Full Text Available In metazoans, receptor kinases control many essential processes related to growth and development and response to the environment. The receptor kinases in plants and animals are structurally similar but evolutionarily distinct and thus while most animal receptor kinases are tyrosine kinases the plant receptor kinases are classified as serine/threonine kinases. One of the best studied plant receptor kinases is BRASSINOSTEROID INSENSITIVE 1 (BRI1, which functions in brassinosteroid (BR signaling. Consistent with its classification, BRI1 was shown in early studies to autophosphorylate in vitro exclusively on serine and threonine residues and subsequently numerous specific phosphoserine and phosphothreonine sites were identified. However, several sites of tyrosine autophosphorylation have recently been identified establishing that BRI1 is a dual-specificity kinase. This raises the paradox that BRI1 contains phosphotyrosine but was only observed to autophosphorylate on serine and threonine sites. In the present study, we demonstrate that autophosphorylation on threonine and tyrosine (and presumably serine residues is a post-translational modification, ruling out a co-translational mechanism that could explain the paradox. Moreover, we show that in general, autophosphorylation of the recombinant protein appears to be hierarchal and proceeds in the order: phosphoserine > phosphothreonine > phosphotyrosine. This may explain why tyrosine autophosphorylation was not observed in some studies. Finally, we also show that the juxtamembrane domain of BRI1 is an activator of the kinase domain, and that kinase specificity (serine/threonine versus tyrosine can be affected by residues outside of the kinase domain. This may have implications for identification of signature motifs that distinguish serine/threonine kinases from dual-specificity kinases.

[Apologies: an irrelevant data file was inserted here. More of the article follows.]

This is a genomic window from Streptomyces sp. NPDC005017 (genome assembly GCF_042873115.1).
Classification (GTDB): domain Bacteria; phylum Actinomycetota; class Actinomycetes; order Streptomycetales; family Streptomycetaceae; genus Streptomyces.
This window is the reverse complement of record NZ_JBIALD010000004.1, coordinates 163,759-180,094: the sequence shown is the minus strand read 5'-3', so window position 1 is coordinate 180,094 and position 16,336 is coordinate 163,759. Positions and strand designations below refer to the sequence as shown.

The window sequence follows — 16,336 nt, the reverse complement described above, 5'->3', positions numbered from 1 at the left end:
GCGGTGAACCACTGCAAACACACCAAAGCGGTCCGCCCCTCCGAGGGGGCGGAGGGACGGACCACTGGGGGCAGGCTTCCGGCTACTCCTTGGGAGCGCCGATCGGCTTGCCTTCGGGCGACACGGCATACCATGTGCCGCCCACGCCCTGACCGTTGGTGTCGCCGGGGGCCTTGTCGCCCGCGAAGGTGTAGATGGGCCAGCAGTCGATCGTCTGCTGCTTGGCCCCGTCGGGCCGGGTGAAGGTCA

20. A Structural Model for the Membrane-Bound Form of the Juxtamembrane Domain of the Epidermal Growth Factor Receptor.

    Energy Technology Data Exchange (ETDEWEB)

    Choowongkomon, Kiattawee; Carlin, Cathleen R.; Sonnichsen, Frank D.

    2005-06-24

    The epidermal growth factor receptor (EGFR) is a member of the receptor tyrosine kinase family involved in the regulation of cellular proliferation and differentiation. Its juxtamembrane domain (JX), the region located between the transmembrane and kinase domains, plays important roles in receptor trafficking. Two sorting signals, a PXXP motif and a 658LL659 motif, are responsible for basolateral sorting in polarized epithelial cells, and a 679LL680 motif targets the ligand-activated receptor for lysosomal degradation. To understand the regulation of these signals, we characterized the structural properties of recombinant JX domain in aqueous solution and in dodecylphosphocholine (DPC) detergent. JX is inherently unstructured in aqueous solution, albeit a nascent helix encompasses the lysosomal sorting signal. In DPC micelles, structures derived from NMR data showed three amphipathic, helical segments. A large, internally inconsistent group of long range nuclear Overhauser effects suggest a close proximity of the helices, and the presence of significant conformational averaging. Models were determined for the average JX conformation using restraints representing the translational restriction due to micelle-surface adsorption, and the helix orientations were determined from residual dipolar couplings. Two equivalent average structural models were obtained that differ only in the relative orientation between first and second helices. In these models, the 658LL659 and 679LL680 motifs are located in the first and second helices and face the micelle surface, whereas the PXXP motif is located in a flexible helix-connecting region. The data suggest that the activity of these signals may be regulated by their membrane association and restricted accessibility in the intact receptor.